Jim Olson’s reverence for nature and admiration of the site’s beauty is expressed in the design of this project located on Puget Sound and nestled amidst the towering fir trees of an ancient forest. What began as a 14-foot-square bunk house built in 1959 has morphed through subsequent remodels in 1981, 1997, 2003 and 2014 into a modest yet highly livable weekend retreat. Each successive addition and remodel has reused and integrated the previous structure rather than erasing it to reveal the cabin's architectural history.
Photo: Kevin Scott
Oblique view to the water and museum in a bowl
At the age of eighteen, Olson began work on a bunkhouse for his family in Longbranch. Since then, he has continued to expand the small structure into both a private retreat and a touch point for his work worldwide.
The cabin is intentionally subdued in color and texture, allowing the lush natural surroundings to take precedence. Simple, readily available materials are used throughout: wood-framed walls are sheathed in plywood both inside and out; doubled pairs of steel columns support glulam beams that, in turn, support an exposed roof structure; and interior fir flooring becomes outdoor decking with additional spacing.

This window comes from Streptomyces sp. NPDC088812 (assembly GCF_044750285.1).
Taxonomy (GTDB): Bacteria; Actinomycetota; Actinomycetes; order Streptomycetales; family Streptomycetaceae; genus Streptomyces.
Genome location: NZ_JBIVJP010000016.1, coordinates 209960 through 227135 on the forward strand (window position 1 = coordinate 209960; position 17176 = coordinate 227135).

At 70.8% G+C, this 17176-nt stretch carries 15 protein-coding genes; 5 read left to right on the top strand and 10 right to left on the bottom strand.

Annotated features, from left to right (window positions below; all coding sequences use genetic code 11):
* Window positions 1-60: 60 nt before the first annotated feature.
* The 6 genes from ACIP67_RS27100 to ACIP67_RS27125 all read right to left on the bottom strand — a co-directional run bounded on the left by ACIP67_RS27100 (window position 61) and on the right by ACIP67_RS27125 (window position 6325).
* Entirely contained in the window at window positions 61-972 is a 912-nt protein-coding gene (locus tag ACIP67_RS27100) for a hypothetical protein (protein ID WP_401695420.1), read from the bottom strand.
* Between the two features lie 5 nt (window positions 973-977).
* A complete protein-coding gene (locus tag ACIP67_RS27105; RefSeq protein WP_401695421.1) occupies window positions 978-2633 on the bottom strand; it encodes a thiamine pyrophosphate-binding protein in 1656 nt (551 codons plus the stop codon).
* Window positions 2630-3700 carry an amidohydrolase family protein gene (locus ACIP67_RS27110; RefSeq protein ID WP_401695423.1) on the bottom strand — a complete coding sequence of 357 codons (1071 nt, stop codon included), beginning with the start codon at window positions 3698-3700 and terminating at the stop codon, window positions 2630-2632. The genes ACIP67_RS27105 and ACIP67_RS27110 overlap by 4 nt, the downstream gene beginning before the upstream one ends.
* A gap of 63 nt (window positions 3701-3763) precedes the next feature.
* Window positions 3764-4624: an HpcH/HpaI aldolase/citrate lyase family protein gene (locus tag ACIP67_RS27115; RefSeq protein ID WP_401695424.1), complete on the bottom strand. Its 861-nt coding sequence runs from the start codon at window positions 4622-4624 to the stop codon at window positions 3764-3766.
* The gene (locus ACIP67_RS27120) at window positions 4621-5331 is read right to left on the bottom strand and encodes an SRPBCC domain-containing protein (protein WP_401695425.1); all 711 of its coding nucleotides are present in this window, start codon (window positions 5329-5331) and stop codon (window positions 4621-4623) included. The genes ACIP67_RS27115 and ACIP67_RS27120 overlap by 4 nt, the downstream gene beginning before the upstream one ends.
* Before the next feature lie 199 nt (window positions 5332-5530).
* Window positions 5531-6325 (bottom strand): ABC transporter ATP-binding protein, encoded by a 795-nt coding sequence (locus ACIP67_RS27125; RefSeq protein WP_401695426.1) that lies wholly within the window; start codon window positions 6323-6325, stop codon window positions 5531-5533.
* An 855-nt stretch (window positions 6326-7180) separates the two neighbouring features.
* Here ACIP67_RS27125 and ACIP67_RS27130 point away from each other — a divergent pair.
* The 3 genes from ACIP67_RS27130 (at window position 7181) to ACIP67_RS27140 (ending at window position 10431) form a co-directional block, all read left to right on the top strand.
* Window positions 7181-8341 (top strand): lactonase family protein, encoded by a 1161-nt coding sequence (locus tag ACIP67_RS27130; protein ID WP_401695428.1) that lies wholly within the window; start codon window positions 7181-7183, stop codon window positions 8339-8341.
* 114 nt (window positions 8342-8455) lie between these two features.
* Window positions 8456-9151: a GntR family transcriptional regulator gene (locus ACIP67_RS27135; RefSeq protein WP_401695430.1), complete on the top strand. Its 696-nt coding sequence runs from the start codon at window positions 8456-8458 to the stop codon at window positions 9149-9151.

The rooms themselves are essentially a set of boxes set underneath a unifying roof; together, they create a single form that is grounded onto the hillside and projects out over the landscape. The living room’s large 11’ x 13’ window not only frames the view of the adjoining meadow and Puget Sound but visually blends the indoors and outdoors.
Strategically placed sliding doors, windows and a domed skylight over the bed provide constant contact with nature. The design accommodates three mature trees that have been allowed to grow through openings in the deck, one of which exits through an opening in the roof.
In a dark forest, a light-colored flower stands out so bees and hummingbirds can find it. The same kind of contrast can be used to draw attention to the architecture. It can create a sense of drama.
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